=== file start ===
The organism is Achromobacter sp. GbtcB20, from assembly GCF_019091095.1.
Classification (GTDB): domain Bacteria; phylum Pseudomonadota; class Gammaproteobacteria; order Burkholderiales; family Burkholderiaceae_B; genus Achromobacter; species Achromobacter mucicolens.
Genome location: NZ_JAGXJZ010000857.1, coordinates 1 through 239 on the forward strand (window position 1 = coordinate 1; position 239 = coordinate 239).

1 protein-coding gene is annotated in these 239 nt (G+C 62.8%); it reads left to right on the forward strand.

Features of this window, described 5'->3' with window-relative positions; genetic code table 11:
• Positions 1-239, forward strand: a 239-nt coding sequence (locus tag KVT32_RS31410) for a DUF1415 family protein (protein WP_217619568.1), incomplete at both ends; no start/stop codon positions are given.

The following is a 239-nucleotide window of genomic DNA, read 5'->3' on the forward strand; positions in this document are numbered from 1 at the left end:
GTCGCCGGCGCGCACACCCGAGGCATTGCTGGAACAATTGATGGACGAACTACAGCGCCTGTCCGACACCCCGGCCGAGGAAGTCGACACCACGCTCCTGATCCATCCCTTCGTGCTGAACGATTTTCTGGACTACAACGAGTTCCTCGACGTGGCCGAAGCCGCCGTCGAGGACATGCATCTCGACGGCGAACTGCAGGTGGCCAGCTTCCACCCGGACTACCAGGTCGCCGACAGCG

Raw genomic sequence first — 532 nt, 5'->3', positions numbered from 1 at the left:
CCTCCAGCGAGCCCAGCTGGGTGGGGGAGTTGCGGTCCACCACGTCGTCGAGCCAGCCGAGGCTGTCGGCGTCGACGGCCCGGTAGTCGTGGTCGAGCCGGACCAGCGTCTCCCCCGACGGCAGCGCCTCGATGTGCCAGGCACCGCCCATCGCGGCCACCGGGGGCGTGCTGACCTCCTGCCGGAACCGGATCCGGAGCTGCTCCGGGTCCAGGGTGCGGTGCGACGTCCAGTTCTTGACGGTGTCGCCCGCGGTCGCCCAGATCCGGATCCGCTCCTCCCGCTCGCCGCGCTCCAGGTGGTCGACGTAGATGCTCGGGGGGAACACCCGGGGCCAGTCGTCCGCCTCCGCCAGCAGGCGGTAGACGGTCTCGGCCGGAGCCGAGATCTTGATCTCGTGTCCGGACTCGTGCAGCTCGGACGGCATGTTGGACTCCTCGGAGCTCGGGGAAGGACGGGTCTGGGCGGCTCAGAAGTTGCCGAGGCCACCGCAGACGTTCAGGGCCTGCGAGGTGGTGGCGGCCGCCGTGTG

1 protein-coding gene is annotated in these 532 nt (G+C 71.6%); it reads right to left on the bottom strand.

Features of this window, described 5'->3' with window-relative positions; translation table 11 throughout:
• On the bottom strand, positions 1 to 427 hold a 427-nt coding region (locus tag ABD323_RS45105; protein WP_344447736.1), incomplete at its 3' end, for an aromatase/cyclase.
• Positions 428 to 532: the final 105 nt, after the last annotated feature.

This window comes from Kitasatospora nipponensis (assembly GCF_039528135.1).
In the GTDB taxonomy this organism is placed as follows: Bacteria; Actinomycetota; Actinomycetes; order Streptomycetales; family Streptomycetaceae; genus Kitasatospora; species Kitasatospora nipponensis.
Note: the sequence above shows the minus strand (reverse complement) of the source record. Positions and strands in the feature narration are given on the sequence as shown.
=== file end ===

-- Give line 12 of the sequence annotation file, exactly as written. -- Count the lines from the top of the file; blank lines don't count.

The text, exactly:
Features of this window, described 5'->3' with window-relative positions; translation table 11 throughout: